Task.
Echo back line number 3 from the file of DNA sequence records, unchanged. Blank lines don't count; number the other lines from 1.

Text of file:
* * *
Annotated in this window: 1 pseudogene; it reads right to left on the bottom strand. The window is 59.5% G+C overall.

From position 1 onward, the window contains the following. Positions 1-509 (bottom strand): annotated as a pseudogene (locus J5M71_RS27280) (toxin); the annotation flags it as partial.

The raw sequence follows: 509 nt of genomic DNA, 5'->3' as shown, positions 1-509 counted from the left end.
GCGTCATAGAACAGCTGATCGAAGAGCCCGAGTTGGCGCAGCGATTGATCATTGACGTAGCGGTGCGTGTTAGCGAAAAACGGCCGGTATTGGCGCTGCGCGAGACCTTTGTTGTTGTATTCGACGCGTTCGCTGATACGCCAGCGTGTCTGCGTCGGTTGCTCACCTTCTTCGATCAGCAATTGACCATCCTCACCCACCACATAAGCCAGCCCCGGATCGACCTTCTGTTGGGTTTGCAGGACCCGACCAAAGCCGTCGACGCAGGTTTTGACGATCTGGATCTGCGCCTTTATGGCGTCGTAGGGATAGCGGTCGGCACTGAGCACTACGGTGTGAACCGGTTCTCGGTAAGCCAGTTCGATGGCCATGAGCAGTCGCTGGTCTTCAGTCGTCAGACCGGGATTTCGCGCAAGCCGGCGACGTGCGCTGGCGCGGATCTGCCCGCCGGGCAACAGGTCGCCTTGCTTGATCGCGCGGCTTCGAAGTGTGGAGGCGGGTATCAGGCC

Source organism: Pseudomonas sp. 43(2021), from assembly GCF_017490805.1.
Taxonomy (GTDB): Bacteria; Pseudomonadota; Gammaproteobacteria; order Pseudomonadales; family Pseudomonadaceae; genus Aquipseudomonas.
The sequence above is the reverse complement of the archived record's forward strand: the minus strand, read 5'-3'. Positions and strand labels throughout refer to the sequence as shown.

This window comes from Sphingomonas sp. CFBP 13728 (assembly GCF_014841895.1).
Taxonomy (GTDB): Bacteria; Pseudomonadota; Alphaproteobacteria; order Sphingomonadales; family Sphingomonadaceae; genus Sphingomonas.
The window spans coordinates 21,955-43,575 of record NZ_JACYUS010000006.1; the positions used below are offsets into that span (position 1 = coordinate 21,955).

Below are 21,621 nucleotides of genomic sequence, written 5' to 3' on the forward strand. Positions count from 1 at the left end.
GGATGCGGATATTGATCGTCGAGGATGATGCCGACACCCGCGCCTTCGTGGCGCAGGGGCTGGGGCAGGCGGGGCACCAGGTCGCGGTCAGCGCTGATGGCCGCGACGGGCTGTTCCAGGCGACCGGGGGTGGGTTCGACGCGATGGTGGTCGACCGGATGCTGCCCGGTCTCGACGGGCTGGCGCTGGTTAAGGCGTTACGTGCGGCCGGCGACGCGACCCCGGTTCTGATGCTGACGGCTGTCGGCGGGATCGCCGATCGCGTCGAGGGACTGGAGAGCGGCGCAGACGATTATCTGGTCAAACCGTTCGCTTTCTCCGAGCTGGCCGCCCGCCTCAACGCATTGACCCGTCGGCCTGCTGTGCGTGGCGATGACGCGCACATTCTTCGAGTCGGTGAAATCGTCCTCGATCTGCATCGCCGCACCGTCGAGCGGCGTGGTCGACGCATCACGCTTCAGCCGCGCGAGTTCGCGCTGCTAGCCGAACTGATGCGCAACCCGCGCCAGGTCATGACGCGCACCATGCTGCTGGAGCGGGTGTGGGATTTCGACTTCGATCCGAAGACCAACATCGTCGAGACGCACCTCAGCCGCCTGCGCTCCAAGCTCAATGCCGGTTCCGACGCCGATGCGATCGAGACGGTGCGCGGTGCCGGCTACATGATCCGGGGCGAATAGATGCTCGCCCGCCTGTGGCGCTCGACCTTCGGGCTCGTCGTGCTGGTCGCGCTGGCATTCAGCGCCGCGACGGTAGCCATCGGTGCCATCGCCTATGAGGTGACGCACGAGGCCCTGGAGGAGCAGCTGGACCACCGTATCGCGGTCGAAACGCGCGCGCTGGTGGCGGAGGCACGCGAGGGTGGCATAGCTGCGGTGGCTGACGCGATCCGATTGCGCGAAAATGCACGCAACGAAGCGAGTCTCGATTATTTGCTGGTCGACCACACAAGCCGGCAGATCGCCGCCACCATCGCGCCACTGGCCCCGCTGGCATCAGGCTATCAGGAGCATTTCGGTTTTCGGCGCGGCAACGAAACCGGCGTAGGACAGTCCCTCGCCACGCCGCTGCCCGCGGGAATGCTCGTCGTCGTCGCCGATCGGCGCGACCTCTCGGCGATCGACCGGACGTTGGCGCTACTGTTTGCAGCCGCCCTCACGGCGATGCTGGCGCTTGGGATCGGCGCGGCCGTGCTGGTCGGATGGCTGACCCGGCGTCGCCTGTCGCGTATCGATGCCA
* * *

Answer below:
The raw sequence follows: 509 nt of genomic DNA, 5'->3' as shown, positions 1-509 counted from the left end.